The series is being filmed to feature standards with unprecedented original assets and access for a series about space exploration. A YEAR IN SPACE is produced by TIME’s Red Border Films, with Jonathan Halperin, Mark Mannucci and Jonathan Woods serving as the producers.
“The production process on this project is truly exceptional, and the collaboration among partners to bring this story to life and to the airwaves within a day of Scott Kelly’s return is unparalleled,” added Halperin. “This series offers one scenario for the potential future of human existence and begins to pose difficult questions about what that future might look like, such as will we be able to establish the human race on other worlds, will we want to, and what will we do with this world?”
Launching prior to premiere, the A YEAR IN SPACE website on www.pbs.org/ will feature a suite of exclusive short-form videos detailing aspects of life on the International Space Station, as well as photos and videos shot during the mission. A live simul-stream of the landing will coincide with the television broadcast. Additionally, the website will host a countdown clock to mark Scott Kelly’s return. Conversation about #YearInSpace on social media will be reflected through a social hub on the site, to be updated as the mission progresses. Users will also have the opportunity to see PBS archival materials about space exploration and enjoy the landing all over again with full-episode streaming after the broadcast.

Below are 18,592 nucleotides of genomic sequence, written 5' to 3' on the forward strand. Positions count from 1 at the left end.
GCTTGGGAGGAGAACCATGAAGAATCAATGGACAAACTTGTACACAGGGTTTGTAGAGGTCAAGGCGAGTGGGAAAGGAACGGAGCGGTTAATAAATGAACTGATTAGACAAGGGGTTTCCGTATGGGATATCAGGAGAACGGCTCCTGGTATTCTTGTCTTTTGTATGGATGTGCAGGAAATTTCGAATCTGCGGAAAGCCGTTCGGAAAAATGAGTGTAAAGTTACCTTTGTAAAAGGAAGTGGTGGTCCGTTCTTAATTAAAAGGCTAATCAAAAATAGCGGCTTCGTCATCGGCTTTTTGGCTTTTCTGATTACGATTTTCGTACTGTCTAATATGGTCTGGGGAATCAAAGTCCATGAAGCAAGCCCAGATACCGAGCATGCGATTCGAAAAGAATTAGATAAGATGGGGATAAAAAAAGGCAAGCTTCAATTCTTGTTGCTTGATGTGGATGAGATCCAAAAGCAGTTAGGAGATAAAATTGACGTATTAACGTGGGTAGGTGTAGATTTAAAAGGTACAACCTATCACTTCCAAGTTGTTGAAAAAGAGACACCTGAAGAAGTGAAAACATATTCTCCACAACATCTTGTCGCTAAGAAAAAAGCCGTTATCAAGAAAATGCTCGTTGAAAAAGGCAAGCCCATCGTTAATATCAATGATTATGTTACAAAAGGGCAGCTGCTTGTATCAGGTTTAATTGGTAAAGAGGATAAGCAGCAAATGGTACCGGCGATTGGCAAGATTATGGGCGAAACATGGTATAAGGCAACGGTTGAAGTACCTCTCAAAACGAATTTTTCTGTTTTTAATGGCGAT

A YEAR IN SPACE airs during “PBS SPACE WEEK,” a programming block devoted to aspects of space exploration that will air on PBS beginning on March 1, 2016. “PBS Space Week” will include AMERICAN EXPERIENCE “Space Men” (March 1, 9:00 p.m. and re-airing March 2, 10:00 p.m.), which highlights forgotten heroes and amazing aeronautical feats – including the daring pre-astronauts who laid groundwork that led to the modern-day space program. On March 2 at 9:00 p.m. PBS will re-air NOVA’s “First Man on the Moon,” which follows Neil Armstrong’s incredible life story from his time as pioneer of high-speed flight to that first legendary step on the moon through never-before heard interviews from his friends and family. READY JET GO!, a new earth science and astronomy series from PBS KIDS that builds on children’s curiosity about science, technology and astronomy, also will premiere new episodes February 29 – March 3.